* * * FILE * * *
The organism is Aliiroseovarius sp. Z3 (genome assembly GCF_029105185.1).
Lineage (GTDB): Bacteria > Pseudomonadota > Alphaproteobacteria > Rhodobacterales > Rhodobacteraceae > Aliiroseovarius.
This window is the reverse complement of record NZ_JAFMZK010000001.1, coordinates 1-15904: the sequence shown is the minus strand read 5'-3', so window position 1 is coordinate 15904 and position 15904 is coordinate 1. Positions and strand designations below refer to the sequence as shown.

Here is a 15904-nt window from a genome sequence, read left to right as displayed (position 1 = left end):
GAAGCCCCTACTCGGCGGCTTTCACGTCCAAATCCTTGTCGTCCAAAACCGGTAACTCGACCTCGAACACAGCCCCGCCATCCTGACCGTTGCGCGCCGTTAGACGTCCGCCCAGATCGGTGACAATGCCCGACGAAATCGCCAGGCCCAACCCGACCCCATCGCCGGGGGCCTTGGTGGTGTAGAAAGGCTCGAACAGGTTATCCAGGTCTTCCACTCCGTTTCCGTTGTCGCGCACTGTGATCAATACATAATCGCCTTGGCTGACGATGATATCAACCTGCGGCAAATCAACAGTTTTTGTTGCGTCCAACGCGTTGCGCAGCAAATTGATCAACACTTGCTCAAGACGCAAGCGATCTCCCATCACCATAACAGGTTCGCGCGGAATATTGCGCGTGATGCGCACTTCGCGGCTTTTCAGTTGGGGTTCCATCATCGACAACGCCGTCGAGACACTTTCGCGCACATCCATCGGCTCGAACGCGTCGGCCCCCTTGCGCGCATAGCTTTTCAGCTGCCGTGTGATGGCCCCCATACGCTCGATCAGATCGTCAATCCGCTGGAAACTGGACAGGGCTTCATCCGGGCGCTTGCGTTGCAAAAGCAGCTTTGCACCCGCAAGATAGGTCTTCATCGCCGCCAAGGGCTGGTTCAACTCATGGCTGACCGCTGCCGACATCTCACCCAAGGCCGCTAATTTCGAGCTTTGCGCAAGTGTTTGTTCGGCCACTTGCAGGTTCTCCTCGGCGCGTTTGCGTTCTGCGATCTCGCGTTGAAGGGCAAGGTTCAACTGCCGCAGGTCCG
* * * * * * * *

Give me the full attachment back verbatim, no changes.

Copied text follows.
The organism is Aliiroseovarius sp. Z3 (genome assembly GCF_029105185.1).
Lineage (GTDB): Bacteria > Pseudomonadota > Alphaproteobacteria > Rhodobacterales > Rhodobacteraceae > Aliiroseovarius.
This window is the reverse complement of record NZ_JAFMZK010000001.1, coordinates 1-15904: the sequence shown is the minus strand read 5'-3', so window position 1 is coordinate 15904 and position 15904 is coordinate 1. Positions and strand designations below refer to the sequence as shown.

Here is a 15904-nt window from a genome sequence, read left to right as displayed (position 1 = left end):
GAAGCCCCTACTCGGCGGCTTTCACGTCCAAATCCTTGTCGTCCAAAACCGGTAACTCGACCTCGAACACAGCCCCGCCATCCTGACCGTTGCGCGCCGTTAGACGTCCGCCCAGATCGGTGACAATGCCCGACGAAATCGCCAGGCCCAACCCGACCCCATCGCCGGGGGCCTTGGTGGTGTAGAAAGGCTCGAACAGGTTATCCAGGTCTTCCACTCCGTTTCCGTTGTCGCGCACTGTGATCAATACATAATCGCCTTGGCTGACGATGATATCAACCTGCGGCAAATCAACAGTTTTTGTTGCGTCCAACGCGTTGCGCAGCAAATTGATCAACACTTGCTCAAGACGCAAGCGATCTCCCATCACCATAACAGGTTCGCGCGGAATATTGCGCGTGATGCGCACTTCGCGGCTTTTCAGTTGGGGTTCCATCATCGACAACGCCGTCGAGACACTTTCGCGCACATCCATCGGCTCGAACGCGTCGGCCCCCTTGCGCGCATAGCTTTTCAGCTGCCGTGTGATGGCCCCCATACGCTCGATCAGATCGTCAATCCGCTGGAAACTGGACAGGGCTTCATCCGGGCGCTTGCGTTGCAAAAGCAGCTTTGCACCCGCAAGATAGGTCTTCATCGCCGCCAAGGGCTGGTTCAACTCATGGCTGACCGCTGCCGACATCTCACCCAAGGCCGCTAATTTCGAGCTTTGCGCAAGTGTTTGTTCGGCCACTTGCAGGTTCTCCTCGGCGCGTTTGCGTTCTGCGATCTCGCGTTGAAGGGCAAGGTTCAACTGCCGCAGGTCCG